The City is now looking to see whether the Bank of England takes steps to calm the markets.
On Friday afternoon, Deutsche Bank analyst George Saravelos said the BoE should hold a big inter-meeting interest rate hike as early as this week to calm markets and restore credibility….
Here’s the full story:
9am BST: German Ifo Business Climate index
1.30pm BST: Chicago Fed National Activity Index on the US economy
2pm BST: ECB president Christine Lagarde appears at the Economic and Monetary Affairs committee of the European Parliament in Brussels
It is looking more and more likely sterling will fall to parity against the dollar this year based on option market pricing, Bloomberg has calculated.
Here’s the details:
Sterling-dollar implied volatility suggests there is a 60% probability spot will hit 1.00 before the end of this year — based on spot trading at $1.0552 — compared to 32% on Friday.
Markets are also expecting extreme turbulence, with sterling-dollar’s three month implied volatility surging 4.31 percentage points to 20.05% Monday. That’s fast approaching the high of 20.62% reached during the 2020 pandemic meltdown.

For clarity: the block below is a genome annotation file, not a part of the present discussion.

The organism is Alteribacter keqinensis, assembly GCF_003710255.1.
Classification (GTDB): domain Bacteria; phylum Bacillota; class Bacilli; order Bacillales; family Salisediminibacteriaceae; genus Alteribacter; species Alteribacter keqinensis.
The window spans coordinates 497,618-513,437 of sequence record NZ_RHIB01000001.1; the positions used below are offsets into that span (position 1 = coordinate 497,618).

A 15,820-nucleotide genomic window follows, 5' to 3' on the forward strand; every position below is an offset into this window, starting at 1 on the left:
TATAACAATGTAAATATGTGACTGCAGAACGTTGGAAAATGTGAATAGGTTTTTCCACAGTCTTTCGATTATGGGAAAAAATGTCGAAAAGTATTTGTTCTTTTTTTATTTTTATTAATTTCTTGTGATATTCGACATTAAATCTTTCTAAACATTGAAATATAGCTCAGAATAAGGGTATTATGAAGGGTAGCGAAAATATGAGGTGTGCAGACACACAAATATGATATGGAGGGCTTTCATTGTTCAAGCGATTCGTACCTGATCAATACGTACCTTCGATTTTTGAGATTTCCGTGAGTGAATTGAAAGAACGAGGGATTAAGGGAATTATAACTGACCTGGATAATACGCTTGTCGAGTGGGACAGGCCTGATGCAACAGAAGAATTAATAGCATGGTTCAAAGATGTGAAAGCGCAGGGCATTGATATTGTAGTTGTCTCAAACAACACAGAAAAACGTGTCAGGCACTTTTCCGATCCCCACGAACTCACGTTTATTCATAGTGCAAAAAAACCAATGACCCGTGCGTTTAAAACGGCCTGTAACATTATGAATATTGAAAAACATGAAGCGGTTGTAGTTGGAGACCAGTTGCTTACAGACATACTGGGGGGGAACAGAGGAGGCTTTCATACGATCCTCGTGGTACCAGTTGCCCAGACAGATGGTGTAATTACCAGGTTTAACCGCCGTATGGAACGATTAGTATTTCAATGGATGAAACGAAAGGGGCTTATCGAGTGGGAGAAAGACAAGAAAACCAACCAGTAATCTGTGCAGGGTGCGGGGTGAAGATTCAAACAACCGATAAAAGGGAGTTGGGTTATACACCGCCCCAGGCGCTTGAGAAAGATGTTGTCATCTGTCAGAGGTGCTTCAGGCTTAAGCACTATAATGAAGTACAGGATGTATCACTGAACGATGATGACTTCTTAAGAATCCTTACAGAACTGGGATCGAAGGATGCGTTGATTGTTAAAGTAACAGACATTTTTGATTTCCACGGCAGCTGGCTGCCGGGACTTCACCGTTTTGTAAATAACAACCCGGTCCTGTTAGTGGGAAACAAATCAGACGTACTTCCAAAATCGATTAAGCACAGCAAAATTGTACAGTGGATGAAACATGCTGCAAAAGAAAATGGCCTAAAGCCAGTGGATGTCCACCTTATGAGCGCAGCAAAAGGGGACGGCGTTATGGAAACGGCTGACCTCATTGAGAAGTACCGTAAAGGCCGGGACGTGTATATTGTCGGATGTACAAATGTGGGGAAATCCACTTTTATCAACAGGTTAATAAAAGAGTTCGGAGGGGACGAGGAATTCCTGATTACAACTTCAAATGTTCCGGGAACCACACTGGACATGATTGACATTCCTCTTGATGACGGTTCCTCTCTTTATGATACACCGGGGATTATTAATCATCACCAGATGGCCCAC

The jump in UK gilt yields is pushing up the cost of borrowing for a decade to a 12-year high – exactly when Britain’s government is planning an awful lot more borrowing.
It’s going to be expensive….
Investors seem inclined to regard the UK Conservative Party as a doomsday cult, according to Paul Donovan, chief economist of UBS Global Wealth Management.
In his morning comment, Donovan gives an absolutely blistering verdict on the government’s plans:
The global signals from the UK’s mini-budget matter. Modern monetary theory has been taken into a corner by the bond markets and beaten up. Advanced economy bond yields are not supposed to soar the way UK gilt yields rose.
This also reminds investors that modern politics produces parties that are more extreme than either the voter or the investor consensus. Investors seem inclined to regard the UK Conservative Party as a doomsday cult.
Tax cuts are unlikely to give the UK a meaningful medium-term boost (the supply constraints in the UK economy are more about health and education). A short-term “sugar high” is likely but may be limited. A high-income earner’s rational response would be to increase savings in anticipation of future tax increases.
Chancellor Kwasi Kwarteng is wrong to be relaxed about the market reaction to the mini-budget, accordining to Mohamed El-Erian, an advisor to financial service giant Allianz.